FC Cincinnati let performance do the talking for them, remind all who are defending Supporters’ Shield Champions in 6-1 rout over Inter Miami CF

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The Orange and Blue didn’t intend on making a statement Saturday night at TQL Stadium. They wanted to win the game, they knew they had to win if they wanted to continue their path to a second Supporters’ Shield, and they wanted to perform to a level they could be proud of.

But what they did – in a 6-1 thrashing over the then leading Inter Miami CF, a wire to wire domination over the league’s publicly claimed “top team” – was send a message to MLS as a whole. FC Cincinnati is not messing around.

“No no no, nothing like that,” FCC captain and MLS MVP Luciano Acosta said when asked if his club wanted to send a message to the league. “We came to play our game. We played our game, they played theirs. No message stuff like that. But we're just us.”

‘We're just us,’ is somehow still a very loud message. Not a boisterous or arrogant one. But it's a loud, meaningful one full of all the deserved confidence that was earned on Saturday night.

A message was sent that Luciano Acosta is still the MLS MVP and is only getting better. They sent a message that Luca Orellano is not only an MLS All-Star but one of the league's elite attacking players who can play on either side and anywhere vertically up the field. They said that even without Matt Miazga and Nick Hagglund, Miles Robinson can lead the defensive backline with exceptional prowess. That players like Pavel Bucha and Obinna Nwobodo dominate the midfield. Reminded that DeAndre Yedlin is not only one of the most impactful defenders in the league, but one of the most versatile and valuable to winning play. Yuya Kubo continued to prove to everyone that commitment and hard work pays off while setting new personal and club records.

But again, they didn’t say that. No one said that. Only those on the outside looking in will say that. FC Cincinnati, from Acosta to Orellano and everyone in between, let their play do the talking after the most dominant and exciting performance of the year over an Inter Miami CF team that has been riding high.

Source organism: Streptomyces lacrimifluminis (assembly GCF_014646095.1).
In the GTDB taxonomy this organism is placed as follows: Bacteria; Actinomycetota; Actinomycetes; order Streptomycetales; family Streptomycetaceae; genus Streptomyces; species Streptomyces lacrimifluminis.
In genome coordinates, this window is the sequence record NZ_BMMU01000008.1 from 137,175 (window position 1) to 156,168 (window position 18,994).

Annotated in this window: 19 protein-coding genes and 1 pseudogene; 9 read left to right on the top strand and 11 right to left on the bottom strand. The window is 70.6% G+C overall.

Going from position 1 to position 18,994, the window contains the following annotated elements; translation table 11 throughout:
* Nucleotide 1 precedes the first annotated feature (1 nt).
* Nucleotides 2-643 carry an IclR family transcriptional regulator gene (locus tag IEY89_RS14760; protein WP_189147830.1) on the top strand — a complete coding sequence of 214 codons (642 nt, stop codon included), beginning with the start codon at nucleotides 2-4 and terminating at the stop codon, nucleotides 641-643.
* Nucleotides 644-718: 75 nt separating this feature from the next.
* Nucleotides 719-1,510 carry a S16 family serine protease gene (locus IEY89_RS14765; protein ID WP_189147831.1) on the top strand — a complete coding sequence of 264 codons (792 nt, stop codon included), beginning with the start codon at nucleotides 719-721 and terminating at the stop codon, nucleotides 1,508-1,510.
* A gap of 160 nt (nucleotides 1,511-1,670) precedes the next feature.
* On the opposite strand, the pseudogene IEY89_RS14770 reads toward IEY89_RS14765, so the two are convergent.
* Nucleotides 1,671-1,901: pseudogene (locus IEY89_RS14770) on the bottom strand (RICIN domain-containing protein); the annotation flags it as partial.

“A great performance. Guys stepped up tonight,” Head Coach Pat Noonan opened with his post game presser. “I'm really happy for our guys…You have to beat good teams if you want to be at the top of the table or the top of the conference and play home games in the playoffs, and like I said, guys stepped up tonight, both teams missing key pieces. We won't look past that. We'll see them at the end of August, and it'll look entirely different based on likely personnel on the field. They still have a very strong team, and that's why I'm very pleased about the performance.”

Noonan clearly came into this game with an idea in mind, though. An idea that took courage and confidence given the circumstance. FC Cincinnati has very comfortably relied on an opening formation – deploying a two striker duo up top with Acosta the attacking midfielder – and it would have been completely understandable if in this, one of the most important games of the season against a clear Supporters’ Shield competitor and favorite, to stick with what works.

But the manager went for something more. He shifted his formation to push Orellano further up the field so as to act as a second attacking midfielder alongside Acosta, used Kubo as the lone striker, and turned to veterans in Yedlin and Yamil Asad to bolster his back line as wing backs.

Moves rarely make managers look this ingenious as quickly as this one did.

“The idea was in anticipation of maybe a back four with the lone six,” Noonan explained, referring to the Inter Miami defensive line and the defensive midfielder ahead of them. “How could we occupy those spaces in front of the back line and, if we could get the timing right, when our center backs were on the ball we anticipated a front-three press.”

“So, how we used the wingbacks to be able to create those spaces for the attacking midfielders and how those guys came off the (back) line, we thought we could put Luca (Orellano) and Lucho (Acosta) in good spots, and if they could be able to turn and face goal, then we could utilize the legs of DeAndre (Yedlin) and Yamil (Asad) out wide and give us a run to goal. But I also thought having the front three structured like that could help us defensively adjust to a back three and a back four, because they had been showing both of those things recently, and there were ways where I thought it could be fluid in how we had to change if we needed to at the beginning of the game.”

It’s not the first time he’s used this particular formation. Earlier this year in an away match with New England Revolution, Noonan dropped forward Corey Baird deeper to play alongside Gerardo “Dado” Valenzuela in the two man attacking midfield, but didn’t nearly get the results he saw tonight.